"6) Participate in and successfully complete a DHS/CWP approved parent training program and demonstrate skills learned in the program."
Father was sent to prison shortly after the juvenile court's order. In October 2008, the juvenile court continued the petition, renewed the order set out above, and further ordered father, when he was released from prison, to maintain safe and stable housing and meet all his parole requirements. After his release from prison in late December 2008, father engaged in services with DHS, but soon dropped out and stopped visitations with E.
In August 2009, DHS requested that the juvenile court change E's permanency plan from reunification to adoption. Mother did not contest DHS's request. During the permanency hearing, the trial court admitted numerous reports regarding father's criminal, psychological, and substance abuse history. Most of those reports stated that father has a personality disorder, significant authority problems and general antisocial personality traits, difficulty managing his anger, recurring substance abuse problems, and a general unawareness that he has any of these problems. Father objected to the admission of some of the reports, arguing that, although ORS 419B.325(2) allows hearsay evidence "relating to the ward's mental, physical and social history and prognosis," the disputed reports related only to father and not to child. The trial court disagreed, admitted the reports, and allowed the change of the permanency plan to adoption.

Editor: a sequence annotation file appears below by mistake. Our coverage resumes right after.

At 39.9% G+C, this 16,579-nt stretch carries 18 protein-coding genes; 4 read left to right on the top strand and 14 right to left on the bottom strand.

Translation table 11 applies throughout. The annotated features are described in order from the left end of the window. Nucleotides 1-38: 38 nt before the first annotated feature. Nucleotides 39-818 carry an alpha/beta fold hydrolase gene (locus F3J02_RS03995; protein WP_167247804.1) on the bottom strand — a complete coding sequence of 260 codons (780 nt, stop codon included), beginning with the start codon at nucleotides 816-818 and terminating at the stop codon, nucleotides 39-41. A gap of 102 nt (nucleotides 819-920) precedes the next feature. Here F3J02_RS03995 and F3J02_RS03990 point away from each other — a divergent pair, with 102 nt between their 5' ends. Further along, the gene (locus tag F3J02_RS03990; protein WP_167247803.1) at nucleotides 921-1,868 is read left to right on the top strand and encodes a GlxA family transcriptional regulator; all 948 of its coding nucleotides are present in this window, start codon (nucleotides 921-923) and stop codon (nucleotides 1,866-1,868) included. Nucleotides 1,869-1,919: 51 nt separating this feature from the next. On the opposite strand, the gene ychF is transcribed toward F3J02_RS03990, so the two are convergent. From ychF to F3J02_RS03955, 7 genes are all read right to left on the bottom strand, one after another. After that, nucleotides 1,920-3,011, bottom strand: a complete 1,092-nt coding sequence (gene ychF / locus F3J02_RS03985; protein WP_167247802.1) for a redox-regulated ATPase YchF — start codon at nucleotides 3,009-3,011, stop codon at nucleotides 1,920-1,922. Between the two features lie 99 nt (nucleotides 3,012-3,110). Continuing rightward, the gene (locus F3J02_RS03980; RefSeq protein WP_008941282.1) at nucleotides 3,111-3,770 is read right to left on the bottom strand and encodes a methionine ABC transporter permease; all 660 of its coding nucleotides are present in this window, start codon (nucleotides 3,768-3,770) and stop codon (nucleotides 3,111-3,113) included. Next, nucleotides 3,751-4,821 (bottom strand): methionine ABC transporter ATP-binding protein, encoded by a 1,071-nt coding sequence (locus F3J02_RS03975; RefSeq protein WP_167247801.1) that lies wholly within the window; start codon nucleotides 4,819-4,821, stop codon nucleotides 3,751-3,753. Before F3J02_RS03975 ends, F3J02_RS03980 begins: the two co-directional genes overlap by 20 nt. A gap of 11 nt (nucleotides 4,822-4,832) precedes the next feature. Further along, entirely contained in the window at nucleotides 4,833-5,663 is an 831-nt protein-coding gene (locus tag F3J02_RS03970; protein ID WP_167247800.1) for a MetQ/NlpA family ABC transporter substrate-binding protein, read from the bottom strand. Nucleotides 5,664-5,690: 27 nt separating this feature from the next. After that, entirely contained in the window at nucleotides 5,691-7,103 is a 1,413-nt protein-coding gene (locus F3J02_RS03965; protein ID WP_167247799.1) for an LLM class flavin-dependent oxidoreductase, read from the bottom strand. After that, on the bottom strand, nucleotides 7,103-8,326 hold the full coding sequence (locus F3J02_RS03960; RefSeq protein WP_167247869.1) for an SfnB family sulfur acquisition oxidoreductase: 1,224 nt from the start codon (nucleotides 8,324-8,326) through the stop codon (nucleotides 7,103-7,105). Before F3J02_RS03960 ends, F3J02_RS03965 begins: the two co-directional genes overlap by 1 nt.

On appeal, father renews his objection to the admission of certain exhibits and argues that the record, purged of that evidence, does not establish by a preponderance of the evidence that the change in plan is in the child's best interest. The dispute requires us, as an initial matter, to construe ORS 419B.325(2):
"For the purpose of determining proper disposition of the ward, testimony, reports or other material relating to the ward's mental, physical and social history and prognosis may be received by the court without regard to their competency or relevancy under the rules of evidence."
(Emphasis added.) The disputed evidence in this case consists entirely of "reports or other material," and it focuses primarily on father's mental, physical and social history and prognosis. Some of the reports focus entirely on father; one, for example, is a collection of documents involving father's arrest, plea, conviction, and sentence for criminal mischief in 1997, over two years before E was born. The state contends that father's history and character have an obvious, if indirect, bearing on the degree to which child might or might not be harmed by reunification, and therefore to child's "prognosis." Father maintains that the statute applies only to material that deals directly with E. We conclude that an all-purpose bright line rule defining what "relating to the ward's * * * prognosis" means is not necessary in the present case.